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Taylor Swift fans sue Ticketmaster over The Eras Tour ticketing meltdown

By | Published on Monday 5 December 2022

Taylor Swift

A group of Taylor Swift fans have sued Live Nation’s Ticketmaster over all the issues that occurred when tickets went on sale for her 2023 US tour because, well, of course they have.

There was plenty of social media outrage, resulting in widespread news coverage and political commentary, after Live Nation’s Ticketmaster recently struggled to cope with the demand for tickets for Swift’s ‘The Eras Tour’, her first live shows in five years.

Following the ticketing meltdown, Ticketmaster issued an apology to Swift and her fans, saying that unprecedented demand for ‘The Eras Tour’, as well as an army of bots trying to circumvent its Verified Fan system in order to buy up tickets to resell on the secondary market, put its platform under incredible strain.

“Never before has a Verified Fan onsale sparked so much attention – or traffic”, the company stated. “This disrupted the predictability and reliability that is the hallmark of our Verified Fan platform. Overall, we estimate about 15% of interactions across the site experienced issues, and that’s 15% too many, including passcode validation errors that caused fans to lose tickets they had carted”.

The whole debacle has put the Ticketmaster business back in the spotlight, with critics once again hitting out at that the market dominance of Live Nation/Ticketmaster and the primary ticketing firm’s continued involvement in the secondary marketing in the US.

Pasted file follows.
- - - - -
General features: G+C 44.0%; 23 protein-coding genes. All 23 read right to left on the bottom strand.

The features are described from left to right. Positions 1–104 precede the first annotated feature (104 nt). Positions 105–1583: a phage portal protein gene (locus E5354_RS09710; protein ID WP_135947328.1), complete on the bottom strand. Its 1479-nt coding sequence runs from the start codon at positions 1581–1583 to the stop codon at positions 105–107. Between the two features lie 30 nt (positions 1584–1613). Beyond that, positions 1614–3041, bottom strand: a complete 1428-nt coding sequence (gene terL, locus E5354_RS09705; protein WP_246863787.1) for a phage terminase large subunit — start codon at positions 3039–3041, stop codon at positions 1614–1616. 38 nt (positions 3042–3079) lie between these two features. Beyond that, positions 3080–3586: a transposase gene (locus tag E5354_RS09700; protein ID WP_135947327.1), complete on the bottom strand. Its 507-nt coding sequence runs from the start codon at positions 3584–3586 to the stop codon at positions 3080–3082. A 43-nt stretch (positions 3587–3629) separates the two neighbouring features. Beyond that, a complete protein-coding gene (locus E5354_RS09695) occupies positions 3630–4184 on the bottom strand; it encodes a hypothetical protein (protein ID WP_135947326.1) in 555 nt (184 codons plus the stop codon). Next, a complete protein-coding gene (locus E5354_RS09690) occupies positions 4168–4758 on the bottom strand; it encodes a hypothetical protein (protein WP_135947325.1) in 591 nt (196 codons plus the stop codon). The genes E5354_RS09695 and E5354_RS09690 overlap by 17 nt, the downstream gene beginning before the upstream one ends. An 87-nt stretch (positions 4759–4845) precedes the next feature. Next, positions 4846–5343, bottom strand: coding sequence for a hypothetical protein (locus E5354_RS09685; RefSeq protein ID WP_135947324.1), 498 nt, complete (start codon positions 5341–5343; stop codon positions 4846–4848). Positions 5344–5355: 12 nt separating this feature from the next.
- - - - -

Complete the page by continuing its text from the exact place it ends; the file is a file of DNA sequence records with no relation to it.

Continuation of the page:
That’s in turn prompted US politicians to again consider competition – or the lack of thereof – in the US live music and ticketing marketplace, and continuing issues with secondary ticketing, including the illegal use by touts or scalpers of those bots to buy up tickets.

In the lawsuit filed by these aggrieved Swift fans with the courts in California, Live Nation/Ticketmaster’s market dominance and its involvement in the secondary market are both criticised.

According to Pitchfork, the lawsuit states that “because no other venue can hold half as many people as the stadiums and venues working through Ticketmaster, Taylor Swift and other popular musicians have no choice but to work through Ticketmaster”.

“Because artists like Taylor Swift have to go through Ticketmaster, their fans do as well”, it goes on. “This means virtually all major music concert ticket sales in California and the United States go through Ticketmaster’s primary ticket platform”.

It then alleges that Ticketmaster “allows scalpers to buy up tickets over buyers who actually plan to attend the performances”. And while schemes like Verified Fan are actually an attempt to stop that, “in reality [Ticketmaster] has taken steps to make additional profit from the scalped tickets”.

How Ticketmaster will respond remains to be seen. Although with lawsuits of this kind, the usual initial response is that Ticketmaster’s terms and conditions state that consumer grievances have to be taken to independent arbitration rather than be pursued through the courts.

Given that the plaintiffs presumably all signed up with the ticketing firm’s Verified Fan system to access the pre-sale of Swift’s tickets, they are presumably bound by those terms. Or, at least, it seems likely that’s what Ticketmaster will argue.